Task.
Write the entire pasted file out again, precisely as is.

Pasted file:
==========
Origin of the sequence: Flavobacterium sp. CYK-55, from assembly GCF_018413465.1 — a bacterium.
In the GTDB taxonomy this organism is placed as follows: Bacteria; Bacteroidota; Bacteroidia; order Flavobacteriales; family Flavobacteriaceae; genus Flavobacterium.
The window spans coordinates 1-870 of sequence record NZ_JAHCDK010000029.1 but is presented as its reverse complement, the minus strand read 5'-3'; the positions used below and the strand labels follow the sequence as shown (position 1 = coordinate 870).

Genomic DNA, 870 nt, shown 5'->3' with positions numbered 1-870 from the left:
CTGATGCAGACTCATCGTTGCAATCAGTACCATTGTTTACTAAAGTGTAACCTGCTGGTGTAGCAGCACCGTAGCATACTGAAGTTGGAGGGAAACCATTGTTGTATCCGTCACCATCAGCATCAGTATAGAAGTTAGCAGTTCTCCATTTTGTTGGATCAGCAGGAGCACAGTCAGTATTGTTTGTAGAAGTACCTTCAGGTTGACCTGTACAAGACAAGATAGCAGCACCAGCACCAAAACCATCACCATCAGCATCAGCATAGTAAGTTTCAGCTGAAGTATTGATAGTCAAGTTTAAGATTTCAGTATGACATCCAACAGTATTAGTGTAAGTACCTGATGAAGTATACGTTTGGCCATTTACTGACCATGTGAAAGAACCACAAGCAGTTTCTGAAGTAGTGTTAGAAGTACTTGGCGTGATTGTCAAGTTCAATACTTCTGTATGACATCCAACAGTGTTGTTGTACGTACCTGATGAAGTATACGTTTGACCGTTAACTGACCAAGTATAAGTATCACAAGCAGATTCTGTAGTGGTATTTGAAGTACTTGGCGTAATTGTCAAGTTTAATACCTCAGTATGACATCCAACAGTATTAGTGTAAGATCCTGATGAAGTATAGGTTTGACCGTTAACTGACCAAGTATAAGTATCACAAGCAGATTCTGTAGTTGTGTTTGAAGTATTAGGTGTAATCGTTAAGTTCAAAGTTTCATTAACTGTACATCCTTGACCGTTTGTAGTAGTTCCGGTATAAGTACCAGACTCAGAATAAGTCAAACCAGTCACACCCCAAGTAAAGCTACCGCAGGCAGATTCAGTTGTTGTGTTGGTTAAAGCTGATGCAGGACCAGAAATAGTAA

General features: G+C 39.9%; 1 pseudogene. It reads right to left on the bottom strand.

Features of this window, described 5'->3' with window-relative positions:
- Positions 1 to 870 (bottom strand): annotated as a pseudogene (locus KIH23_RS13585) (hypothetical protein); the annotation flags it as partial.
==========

Origin of the sequence: Flavobacterium sp. CYK-55, from assembly GCF_018413465.1 — a bacterium.
In the GTDB taxonomy this organism is placed as follows: Bacteria; Bacteroidota; Bacteroidia; order Flavobacteriales; family Flavobacteriaceae; genus Flavobacterium.
The window spans coordinates 1-870 of sequence record NZ_JAHCDK010000029.1 but is presented as its reverse complement, the minus strand read 5'-3'; the positions used below and the strand labels follow the sequence as shown (position 1 = coordinate 870).

Genomic DNA, 870 nt, shown 5'->3' with positions numbered 1-870 from the left:
CTGATGCAGACTCATCGTTGCAATCAGTACCATTGTTTACTAAAGTGTAACCTGCTGGTGTAGCAGCACCGTAGCATACTGAAGTTGGAGGGAAACCATTGTTGTATCCGTCACCATCAGCATCAGTATAGAAGTTAGCAGTTCTCCATTTTGTTGGATCAGCAGGAGCACAGTCAGTATTGTTTGTAGAAGTACCTTCAGGTTGACCTGTACAAGACAAGATAGCAGCACCAGCACCAAAACCATCACCATCAGCATCAGCATAGTAAGTTTCAGCTGAAGTATTGATAGTCAAGTTTAAGATTTCAGTATGACATCCAACAGTATTAGTGTAAGTACCTGATGAAGTATACGTTTGGCCATTTACTGACCATGTGAAAGAACCACAAGCAGTTTCTGAAGTAGTGTTAGAAGTACTTGGCGTGATTGTCAAGTTCAATACTTCTGTATGACATCCAACAGTGTTGTTGTACGTACCTGATGAAGTATACGTTTGACCGTTAACTGACCAAGTATAAGTATCACAAGCAGATTCTGTAGTGGTATTTGAAGTACTTGGCGTAATTGTCAAGTTTAATACCTCAGTATGACATCCAACAGTATTAGTGTAAGATCCTGATGAAGTATAGGTTTGACCGTTAACTGACCAAGTATAAGTATCACAAGCAGATTCTGTAGTTGTGTTTGAAGTATTAGGTGTAATCGTTAAGTTCAAAGTTTCATTAACTGTACATCCTTGACCGTTTGTAGTAGTTCCGGTATAAGTACCAGACTCAGAATAAGTCAAACCAGTCACACCCCAAGTAAAGCTACCGCAGGCAGATTCAGTTGTTGTGTTGGTTAAAGCTGATGCAGGACCAGAAATAGTAA

General features: G+C 39.9%; 1 pseudogene. It reads right to left on the bottom strand.

Features of this window, described 5'->3' with window-relative positions:
- Positions 1 to 870 (bottom strand): annotated as a pseudogene (locus KIH23_RS13585) (hypothetical protein); the annotation flags it as partial.